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Deduction & Induction

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❶But in any event, you are the only one who can decide whether an inductive or deductive approach is appropriate for your research project. The Research Council of Norway.

Inductive vs. Deductive Reasoning

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For example, weather forecasting is an area where deductive reasoning probabilities are often used. A meteorologist will look at the data, and using their skill and judgment, decide upon the likely weather for that day. They are aware that a certain pattern of initial conditions frequently leads to a certain weather type. However, they will never say that it is definitely going to rain, because the weather is too unpredictable, and they can never be sure that their initial assumptions are correct.

Michael Fish, the respected British meteorologist, categorically stated in that there was no chance of a hurricane hitting Southern England.

He was wrong, and the unprepared country was devastated. The initial premises of his deductive reasoning were wrong. These days forecasters always warn of adverse weather as a percentage chance, affording people the choice of preparing for the worst. Check out our quiz-page with tests about:.

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Check out our quiz-page with tests about: Back to Overview "Reasoning". Search over articles on psychology, science, and experiments. Leave this field blank: Modus ponens also known as "affirming the antecedent" or "the law of detachment" is the primary deductive rule of inference. The argument form is listed below:.

Such an argument commits the logical fallacy of affirming the consequent. It might be true that other angles outside this range are also obtuse. Modus tollens also known as "the law of contrapositive" is a deductive rule of inference. In contrast to modus ponens , reasoning with modus tollens goes in the opposite direction to that of the conditional. The general expression for modus tollens is the following:.

The law of syllogism takes two conditional statements and forms a conclusion by combining the hypothesis of one statement with the conclusion of another. Here is the general form:. We deduced the final statement by combining the hypothesis of the first statement with the conclusion of the second statement.

We also allow that this could be a false statement. This is an example of the transitive property in mathematics. Another example is the transitive property of equality which can be stated in this form:. Deductive arguments are evaluated in terms of their validity and soundness. In other words, the conclusion must be true if the premises are true. It is possible to have a deductive argument that is logically valid but is not sound. Fallacious arguments often take that form.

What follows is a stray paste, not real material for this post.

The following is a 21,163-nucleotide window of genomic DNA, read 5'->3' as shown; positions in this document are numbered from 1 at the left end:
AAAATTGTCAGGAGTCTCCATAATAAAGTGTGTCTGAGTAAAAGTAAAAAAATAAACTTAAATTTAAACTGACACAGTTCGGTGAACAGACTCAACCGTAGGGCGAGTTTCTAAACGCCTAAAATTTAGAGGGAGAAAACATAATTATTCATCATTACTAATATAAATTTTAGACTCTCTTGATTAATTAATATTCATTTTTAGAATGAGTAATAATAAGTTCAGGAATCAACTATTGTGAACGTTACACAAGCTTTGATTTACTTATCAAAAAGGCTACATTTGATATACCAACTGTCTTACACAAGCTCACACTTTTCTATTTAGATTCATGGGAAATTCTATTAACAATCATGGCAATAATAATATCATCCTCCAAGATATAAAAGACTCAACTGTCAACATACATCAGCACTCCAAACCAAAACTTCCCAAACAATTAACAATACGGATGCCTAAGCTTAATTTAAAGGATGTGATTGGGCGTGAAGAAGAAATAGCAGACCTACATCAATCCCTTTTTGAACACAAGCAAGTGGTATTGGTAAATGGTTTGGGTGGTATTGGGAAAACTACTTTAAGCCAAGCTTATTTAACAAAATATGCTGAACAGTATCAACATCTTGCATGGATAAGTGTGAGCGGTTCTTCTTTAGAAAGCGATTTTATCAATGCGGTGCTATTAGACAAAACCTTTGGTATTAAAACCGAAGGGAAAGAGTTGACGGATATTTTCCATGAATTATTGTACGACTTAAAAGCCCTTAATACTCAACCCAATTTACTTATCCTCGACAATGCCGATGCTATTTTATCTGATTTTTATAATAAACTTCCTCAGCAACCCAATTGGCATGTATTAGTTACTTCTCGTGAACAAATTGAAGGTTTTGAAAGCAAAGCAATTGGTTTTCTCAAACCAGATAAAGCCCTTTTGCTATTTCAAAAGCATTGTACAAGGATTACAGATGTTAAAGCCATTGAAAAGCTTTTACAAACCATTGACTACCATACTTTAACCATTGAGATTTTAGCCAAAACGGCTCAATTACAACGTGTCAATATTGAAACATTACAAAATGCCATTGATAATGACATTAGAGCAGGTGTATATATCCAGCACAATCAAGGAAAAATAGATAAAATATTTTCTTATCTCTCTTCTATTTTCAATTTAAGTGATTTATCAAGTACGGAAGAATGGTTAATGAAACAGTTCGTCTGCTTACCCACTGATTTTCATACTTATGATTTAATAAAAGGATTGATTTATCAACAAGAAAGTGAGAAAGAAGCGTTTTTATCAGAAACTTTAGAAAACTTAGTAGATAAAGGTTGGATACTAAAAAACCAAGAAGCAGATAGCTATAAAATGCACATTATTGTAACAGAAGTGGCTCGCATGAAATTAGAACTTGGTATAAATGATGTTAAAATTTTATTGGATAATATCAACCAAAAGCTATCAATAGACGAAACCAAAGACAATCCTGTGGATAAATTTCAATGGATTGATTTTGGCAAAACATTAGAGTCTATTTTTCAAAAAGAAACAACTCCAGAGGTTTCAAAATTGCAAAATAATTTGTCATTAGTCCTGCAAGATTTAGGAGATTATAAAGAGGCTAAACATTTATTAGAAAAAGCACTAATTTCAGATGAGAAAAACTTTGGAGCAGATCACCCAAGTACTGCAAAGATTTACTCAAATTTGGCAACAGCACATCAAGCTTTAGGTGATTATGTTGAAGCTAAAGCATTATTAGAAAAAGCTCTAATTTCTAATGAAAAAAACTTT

In other words, it is impossible for the premises to be true and the conclusion false. False generalizations — such as "Everyone who eats carrots is a quarterback" — are often used to make unsound arguments. The fact that there are some people who eat carrots but are not quarterbacks proves the flaw of the argument.

In this example, the first statement uses categorical reasoning , saying that all carrot-eaters are definitely quarterbacks. This theory of deductive reasoning — also known as term logic — was developed by Aristotle , but was superseded by propositional sentential logic and predicate logic.

Deductive reasoning can be contrasted with inductive reasoning , in regards to validity and soundness. Aristotle started documenting deductive reasoning in the 4th century BC. From Wikipedia, the free encyclopedia. This section needs expansion. You can help by adding to it. Logic portal Web portal.


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A deductive approach is concerned with “developing a hypothesis (or hypotheses) based on existing theory, and then designing a research strategy to test the hypothesis”[1] It has been stated that “deductive means reasoning from the particular to the general. If a causal relationship or link.

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In logic, we often refer to the two broad methods of reasoning as the deductive and inductive approaches. Deductive reasoning works from the more general to the more specific. Sometimes this is informally called a "top-down" approach.

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A deductive, or "top-down," approach to research methodology begins with hypotheses based on existing knowledge or literature. In other words, it seeks to test an established theory. Inductive, or "bottom-up," research, by comparison, collects data and observations in order to discern a pattern. The main difference between inductive and deductive approaches to research is that whilst a deductive approach is aimed and testing theory, an inductive approach is concerned with the generation of new theory emerging from the data.

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Deductive reasoning and inductive reasoning are two different approaches to conducting scientific research. With deductive reasoning, a researcher tests a theory by collecting and examining empirical evidence to see if it is true. 3 Research Methods Research Types Deductive Approach Inductive Approach In research, we often refer to the two broad methods of reasoning as the deductive and inductive approaches.